Search form

ANIMATIONWorld Magazine

ANIMATIONWorld The Pitch Bible: Just The Essentials

By Jan Nagel | Monday, December 27, 2004 at 12:00am

In pitching animation, not only do you need the passion, have a thorough understanding about your property and know the broadcaster and their needs, you need to demonstrate what your story it about. Your pitch materials are your sales tools.

The Pitch Bible is a tool that helps convey your concept. It is a tool to help you present and is a leave-behind to trigger the decision makers memory.

There are no hard and fast rules about what form a pitch bible should take. At its very best, it should reflect the concept of the project, whether it is a television, feature or home entertainment project, to help the buyer visualize the story as you pitched it. The size, color, number of pages, how it is put together is up to you, the creator, to determine what best conveys your creation.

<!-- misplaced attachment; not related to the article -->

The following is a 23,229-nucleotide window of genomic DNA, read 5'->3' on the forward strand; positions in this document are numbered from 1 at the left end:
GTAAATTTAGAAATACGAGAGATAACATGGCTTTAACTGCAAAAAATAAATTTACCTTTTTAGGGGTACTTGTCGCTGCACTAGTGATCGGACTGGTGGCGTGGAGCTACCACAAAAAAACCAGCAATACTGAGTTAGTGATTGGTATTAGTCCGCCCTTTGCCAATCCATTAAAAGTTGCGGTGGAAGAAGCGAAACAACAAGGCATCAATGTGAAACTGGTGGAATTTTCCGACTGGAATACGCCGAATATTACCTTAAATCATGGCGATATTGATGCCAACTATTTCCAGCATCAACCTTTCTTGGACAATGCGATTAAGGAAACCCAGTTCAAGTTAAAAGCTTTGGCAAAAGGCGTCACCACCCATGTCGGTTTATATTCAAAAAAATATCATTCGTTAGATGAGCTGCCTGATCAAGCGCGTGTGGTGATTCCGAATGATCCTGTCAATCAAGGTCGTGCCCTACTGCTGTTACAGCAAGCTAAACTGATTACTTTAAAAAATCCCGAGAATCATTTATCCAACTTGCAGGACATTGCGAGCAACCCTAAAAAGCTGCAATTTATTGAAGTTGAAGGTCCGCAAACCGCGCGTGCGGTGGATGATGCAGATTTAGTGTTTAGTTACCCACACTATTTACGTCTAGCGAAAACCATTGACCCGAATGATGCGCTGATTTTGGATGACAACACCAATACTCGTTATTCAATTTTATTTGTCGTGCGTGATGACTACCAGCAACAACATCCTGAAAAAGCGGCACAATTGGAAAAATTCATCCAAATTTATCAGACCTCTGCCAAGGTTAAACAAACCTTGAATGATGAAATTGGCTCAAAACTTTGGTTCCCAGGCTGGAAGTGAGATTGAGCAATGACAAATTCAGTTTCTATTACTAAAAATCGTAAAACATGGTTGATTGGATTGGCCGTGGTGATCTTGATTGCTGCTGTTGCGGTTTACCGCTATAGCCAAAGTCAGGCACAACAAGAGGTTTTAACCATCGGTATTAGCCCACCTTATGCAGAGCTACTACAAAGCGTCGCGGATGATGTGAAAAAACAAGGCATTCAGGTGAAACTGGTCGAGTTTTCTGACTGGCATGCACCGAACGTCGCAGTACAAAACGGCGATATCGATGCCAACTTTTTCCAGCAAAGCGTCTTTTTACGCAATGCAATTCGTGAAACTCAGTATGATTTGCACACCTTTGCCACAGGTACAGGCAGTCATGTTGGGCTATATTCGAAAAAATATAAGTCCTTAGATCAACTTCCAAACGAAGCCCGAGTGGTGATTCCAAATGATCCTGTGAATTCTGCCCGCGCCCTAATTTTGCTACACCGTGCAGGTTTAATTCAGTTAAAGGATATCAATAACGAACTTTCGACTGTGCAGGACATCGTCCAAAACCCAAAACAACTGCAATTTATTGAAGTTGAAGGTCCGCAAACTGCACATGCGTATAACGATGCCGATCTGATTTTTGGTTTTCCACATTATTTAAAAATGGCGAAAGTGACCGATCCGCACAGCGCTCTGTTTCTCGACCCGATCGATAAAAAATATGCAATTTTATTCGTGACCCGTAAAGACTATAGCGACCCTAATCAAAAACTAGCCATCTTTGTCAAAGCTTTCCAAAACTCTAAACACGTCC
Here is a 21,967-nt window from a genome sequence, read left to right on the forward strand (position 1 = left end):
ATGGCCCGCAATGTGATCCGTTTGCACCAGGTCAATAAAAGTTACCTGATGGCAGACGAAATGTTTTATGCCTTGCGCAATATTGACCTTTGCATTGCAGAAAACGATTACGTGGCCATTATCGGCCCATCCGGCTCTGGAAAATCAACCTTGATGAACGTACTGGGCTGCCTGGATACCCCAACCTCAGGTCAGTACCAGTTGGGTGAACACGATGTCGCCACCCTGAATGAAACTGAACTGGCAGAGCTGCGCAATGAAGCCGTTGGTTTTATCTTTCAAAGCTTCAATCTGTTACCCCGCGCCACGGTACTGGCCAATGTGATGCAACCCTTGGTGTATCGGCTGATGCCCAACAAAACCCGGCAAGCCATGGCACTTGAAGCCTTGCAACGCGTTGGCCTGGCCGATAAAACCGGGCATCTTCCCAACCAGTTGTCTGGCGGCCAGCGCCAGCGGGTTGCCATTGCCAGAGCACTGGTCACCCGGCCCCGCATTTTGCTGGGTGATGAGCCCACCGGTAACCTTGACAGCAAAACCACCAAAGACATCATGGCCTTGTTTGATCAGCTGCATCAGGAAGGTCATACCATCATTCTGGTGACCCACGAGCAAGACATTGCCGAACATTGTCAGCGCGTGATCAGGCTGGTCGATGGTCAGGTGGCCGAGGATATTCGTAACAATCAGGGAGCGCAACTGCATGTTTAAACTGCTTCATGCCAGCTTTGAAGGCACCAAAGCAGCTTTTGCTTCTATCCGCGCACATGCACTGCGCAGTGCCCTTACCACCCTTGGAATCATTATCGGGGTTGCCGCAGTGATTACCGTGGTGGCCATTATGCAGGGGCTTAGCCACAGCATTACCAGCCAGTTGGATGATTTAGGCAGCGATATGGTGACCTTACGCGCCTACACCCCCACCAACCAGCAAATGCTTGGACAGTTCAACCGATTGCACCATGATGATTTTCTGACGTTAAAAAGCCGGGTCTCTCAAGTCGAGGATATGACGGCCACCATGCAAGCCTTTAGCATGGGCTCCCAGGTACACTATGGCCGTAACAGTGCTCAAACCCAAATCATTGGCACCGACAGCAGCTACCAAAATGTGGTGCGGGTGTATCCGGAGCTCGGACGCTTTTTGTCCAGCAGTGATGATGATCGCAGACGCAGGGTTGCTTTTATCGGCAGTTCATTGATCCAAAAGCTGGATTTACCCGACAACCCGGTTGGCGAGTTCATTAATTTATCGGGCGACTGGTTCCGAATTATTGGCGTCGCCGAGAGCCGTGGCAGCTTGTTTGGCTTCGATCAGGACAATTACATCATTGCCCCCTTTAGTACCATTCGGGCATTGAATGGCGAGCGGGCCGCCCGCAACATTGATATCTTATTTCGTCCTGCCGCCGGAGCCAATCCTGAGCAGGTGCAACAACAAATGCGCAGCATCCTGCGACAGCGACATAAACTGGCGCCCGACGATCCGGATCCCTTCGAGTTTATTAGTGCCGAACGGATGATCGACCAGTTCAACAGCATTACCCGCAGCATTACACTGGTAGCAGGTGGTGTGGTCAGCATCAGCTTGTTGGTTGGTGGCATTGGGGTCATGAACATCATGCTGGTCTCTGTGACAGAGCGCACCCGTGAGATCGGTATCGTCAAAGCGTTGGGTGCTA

ANIMATIONWorld Pitching Animation: Rules of the Game from the Pros That Play It

By Jan Nagel | Tuesday, December 21, 2004 at 12:00am

Pitching television animation, like any game, has its rules. Some are hard and fast and others are house or table rules. You know those rules that are specific to a region, country or culture. And the game has its players and pros. Animation World Magazine asked the pros about pitching.

Pitching professionals know that there are some basic rules. Tatiana Kober, founder of Bejuba! Entertainment, and Rick Mischel, ceo of Mainframe Entertainment, Inc., provided the basics:

ANIMATIONWorld Krabby Patty Deluxe: SpongeBob SquarePants' Journey from TV to the Big Screen

With the release of The SpongeBob SquarePants Movie, Taylor Jessen chronicles what happened to Stephen Hillenburg for him to give up being a marine scientist and create the ever-optimistic sponge, who lives in a pineapple under the sea.

ANIMATIONWorld Fresh from the Festivals: November 2004's Reviews

Taylor Jessen reviews five short films: I Want a Dog by Sheldon Cohen, The Phantom Inventory by Les Armatures, Creature Comforts by Richard Goleszowski, Stars by Maya Weksler, and Concert for a Carrot Pie by Janno Poldma and Heiki Ernits. Includes QuickTime movie clips!

Pages

randomness